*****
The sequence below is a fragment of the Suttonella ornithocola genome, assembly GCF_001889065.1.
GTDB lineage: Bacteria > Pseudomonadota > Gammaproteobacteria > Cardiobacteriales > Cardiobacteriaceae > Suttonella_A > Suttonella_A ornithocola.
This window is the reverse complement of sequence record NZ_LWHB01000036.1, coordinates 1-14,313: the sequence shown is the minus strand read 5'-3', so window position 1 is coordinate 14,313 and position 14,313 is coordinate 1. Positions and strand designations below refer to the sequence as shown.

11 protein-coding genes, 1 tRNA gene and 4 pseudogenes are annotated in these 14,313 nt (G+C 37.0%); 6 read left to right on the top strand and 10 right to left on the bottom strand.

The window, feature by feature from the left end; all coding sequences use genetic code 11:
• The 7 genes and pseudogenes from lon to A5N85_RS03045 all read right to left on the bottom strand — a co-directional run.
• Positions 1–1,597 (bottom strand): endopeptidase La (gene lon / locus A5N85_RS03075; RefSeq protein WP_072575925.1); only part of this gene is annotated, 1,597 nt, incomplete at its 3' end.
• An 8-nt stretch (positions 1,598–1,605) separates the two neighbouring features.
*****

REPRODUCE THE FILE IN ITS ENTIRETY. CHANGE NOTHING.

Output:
The sequence below is a fragment of the Suttonella ornithocola genome, assembly GCF_001889065.1.
GTDB lineage: Bacteria > Pseudomonadota > Gammaproteobacteria > Cardiobacteriales > Cardiobacteriaceae > Suttonella_A > Suttonella_A ornithocola.
This window is the reverse complement of sequence record NZ_LWHB01000036.1, coordinates 1-14,313: the sequence shown is the minus strand read 5'-3', so window position 1 is coordinate 14,313 and position 14,313 is coordinate 1. Positions and strand designations below refer to the sequence as shown.

11 protein-coding genes, 1 tRNA gene and 4 pseudogenes are annotated in these 14,313 nt (G+C 37.0%); 6 read left to right on the top strand and 10 right to left on the bottom strand.

The window, feature by feature from the left end; all coding sequences use genetic code 11:
• The 7 genes and pseudogenes from lon to A5N85_RS03045 all read right to left on the bottom strand — a co-directional run.
• Positions 1–1,597 (bottom strand): endopeptidase La (gene lon / locus A5N85_RS03075; RefSeq protein WP_072575925.1); only part of this gene is annotated, 1,597 nt, incomplete at its 3' end.
• An 8-nt stretch (positions 1,598–1,605) separates the two neighbouring features.